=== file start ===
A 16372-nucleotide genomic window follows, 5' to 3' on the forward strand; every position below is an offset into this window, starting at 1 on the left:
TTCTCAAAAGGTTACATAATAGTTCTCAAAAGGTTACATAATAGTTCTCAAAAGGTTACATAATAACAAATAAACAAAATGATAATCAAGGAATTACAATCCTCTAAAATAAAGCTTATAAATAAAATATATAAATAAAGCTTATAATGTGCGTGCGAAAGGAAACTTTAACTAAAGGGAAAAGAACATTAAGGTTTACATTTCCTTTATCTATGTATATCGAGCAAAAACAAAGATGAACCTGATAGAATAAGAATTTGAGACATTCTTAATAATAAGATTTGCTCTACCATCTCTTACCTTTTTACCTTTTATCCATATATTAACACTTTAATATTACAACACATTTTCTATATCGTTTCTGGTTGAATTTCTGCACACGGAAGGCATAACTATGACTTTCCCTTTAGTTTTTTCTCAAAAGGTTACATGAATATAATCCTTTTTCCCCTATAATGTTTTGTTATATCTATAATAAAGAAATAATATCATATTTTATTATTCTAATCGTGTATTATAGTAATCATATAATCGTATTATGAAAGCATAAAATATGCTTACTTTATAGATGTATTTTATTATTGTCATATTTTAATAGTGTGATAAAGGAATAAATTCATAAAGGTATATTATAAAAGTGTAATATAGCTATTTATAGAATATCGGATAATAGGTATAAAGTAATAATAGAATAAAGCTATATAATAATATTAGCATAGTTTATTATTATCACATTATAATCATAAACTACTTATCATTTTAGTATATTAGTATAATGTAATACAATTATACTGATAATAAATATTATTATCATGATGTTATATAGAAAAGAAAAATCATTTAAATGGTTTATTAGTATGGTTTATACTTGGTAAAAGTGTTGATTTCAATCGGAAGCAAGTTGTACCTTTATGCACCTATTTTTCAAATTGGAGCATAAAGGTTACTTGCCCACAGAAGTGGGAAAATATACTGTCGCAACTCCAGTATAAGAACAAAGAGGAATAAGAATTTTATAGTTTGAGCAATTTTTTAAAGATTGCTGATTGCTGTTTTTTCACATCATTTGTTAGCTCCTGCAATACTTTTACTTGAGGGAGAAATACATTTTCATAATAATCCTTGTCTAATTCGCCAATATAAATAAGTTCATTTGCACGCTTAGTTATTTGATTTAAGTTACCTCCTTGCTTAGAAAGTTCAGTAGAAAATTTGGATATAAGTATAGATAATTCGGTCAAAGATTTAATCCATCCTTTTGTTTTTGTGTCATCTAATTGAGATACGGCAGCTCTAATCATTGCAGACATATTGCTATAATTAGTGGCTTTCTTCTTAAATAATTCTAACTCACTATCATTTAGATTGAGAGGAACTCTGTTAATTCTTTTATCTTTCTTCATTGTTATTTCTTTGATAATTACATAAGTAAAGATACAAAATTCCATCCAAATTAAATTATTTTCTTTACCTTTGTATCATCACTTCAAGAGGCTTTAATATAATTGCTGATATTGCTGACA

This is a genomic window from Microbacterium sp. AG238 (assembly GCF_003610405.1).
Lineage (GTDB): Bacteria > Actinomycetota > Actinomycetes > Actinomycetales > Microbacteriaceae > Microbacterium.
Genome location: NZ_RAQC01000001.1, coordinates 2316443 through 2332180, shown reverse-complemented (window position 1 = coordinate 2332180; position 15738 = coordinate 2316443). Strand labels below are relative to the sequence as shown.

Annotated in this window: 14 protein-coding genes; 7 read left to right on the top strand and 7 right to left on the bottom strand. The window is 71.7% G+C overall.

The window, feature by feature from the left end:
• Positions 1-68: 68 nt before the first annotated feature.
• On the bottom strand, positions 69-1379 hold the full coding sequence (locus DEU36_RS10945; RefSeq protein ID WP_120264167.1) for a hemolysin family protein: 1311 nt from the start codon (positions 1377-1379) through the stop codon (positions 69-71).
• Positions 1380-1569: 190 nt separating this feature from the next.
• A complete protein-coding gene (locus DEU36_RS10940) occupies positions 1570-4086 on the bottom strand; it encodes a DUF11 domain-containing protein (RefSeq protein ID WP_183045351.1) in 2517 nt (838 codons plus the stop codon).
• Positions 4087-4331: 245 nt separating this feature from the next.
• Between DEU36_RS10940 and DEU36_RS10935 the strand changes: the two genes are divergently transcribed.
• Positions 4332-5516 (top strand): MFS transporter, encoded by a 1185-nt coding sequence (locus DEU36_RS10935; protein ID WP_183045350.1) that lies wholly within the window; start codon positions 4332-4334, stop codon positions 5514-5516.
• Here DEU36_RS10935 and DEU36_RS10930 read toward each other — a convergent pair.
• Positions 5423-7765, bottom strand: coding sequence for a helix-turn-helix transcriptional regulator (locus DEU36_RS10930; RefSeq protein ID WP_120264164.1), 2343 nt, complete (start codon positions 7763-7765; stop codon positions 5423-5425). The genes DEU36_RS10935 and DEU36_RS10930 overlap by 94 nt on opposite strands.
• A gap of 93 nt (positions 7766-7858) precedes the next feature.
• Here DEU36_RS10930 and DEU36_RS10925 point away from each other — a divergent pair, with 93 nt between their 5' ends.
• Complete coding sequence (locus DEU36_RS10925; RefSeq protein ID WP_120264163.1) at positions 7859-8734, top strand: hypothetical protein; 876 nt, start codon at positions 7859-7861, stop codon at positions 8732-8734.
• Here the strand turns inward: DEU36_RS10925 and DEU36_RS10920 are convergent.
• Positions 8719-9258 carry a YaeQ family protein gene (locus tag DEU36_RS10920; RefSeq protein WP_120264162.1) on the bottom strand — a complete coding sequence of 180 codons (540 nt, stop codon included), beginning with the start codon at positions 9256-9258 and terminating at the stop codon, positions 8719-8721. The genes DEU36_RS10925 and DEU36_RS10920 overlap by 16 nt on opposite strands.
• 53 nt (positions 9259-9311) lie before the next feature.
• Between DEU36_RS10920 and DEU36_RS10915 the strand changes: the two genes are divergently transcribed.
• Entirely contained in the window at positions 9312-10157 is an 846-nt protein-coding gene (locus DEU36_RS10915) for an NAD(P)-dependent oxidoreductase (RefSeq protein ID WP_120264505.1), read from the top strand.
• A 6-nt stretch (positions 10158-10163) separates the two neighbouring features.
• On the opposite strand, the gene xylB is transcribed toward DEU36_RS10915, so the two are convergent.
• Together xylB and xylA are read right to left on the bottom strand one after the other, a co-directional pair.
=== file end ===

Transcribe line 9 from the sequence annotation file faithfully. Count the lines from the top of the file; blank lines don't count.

• On the bottom strand, positions 69-1379 hold the full coding sequence (locus DEU36_RS10945; RefSeq protein ID WP_120264167.1) for a hemolysin family protein: 1311 nt from the start codon (positions 1377-1379) through the stop codon (positions 69-71).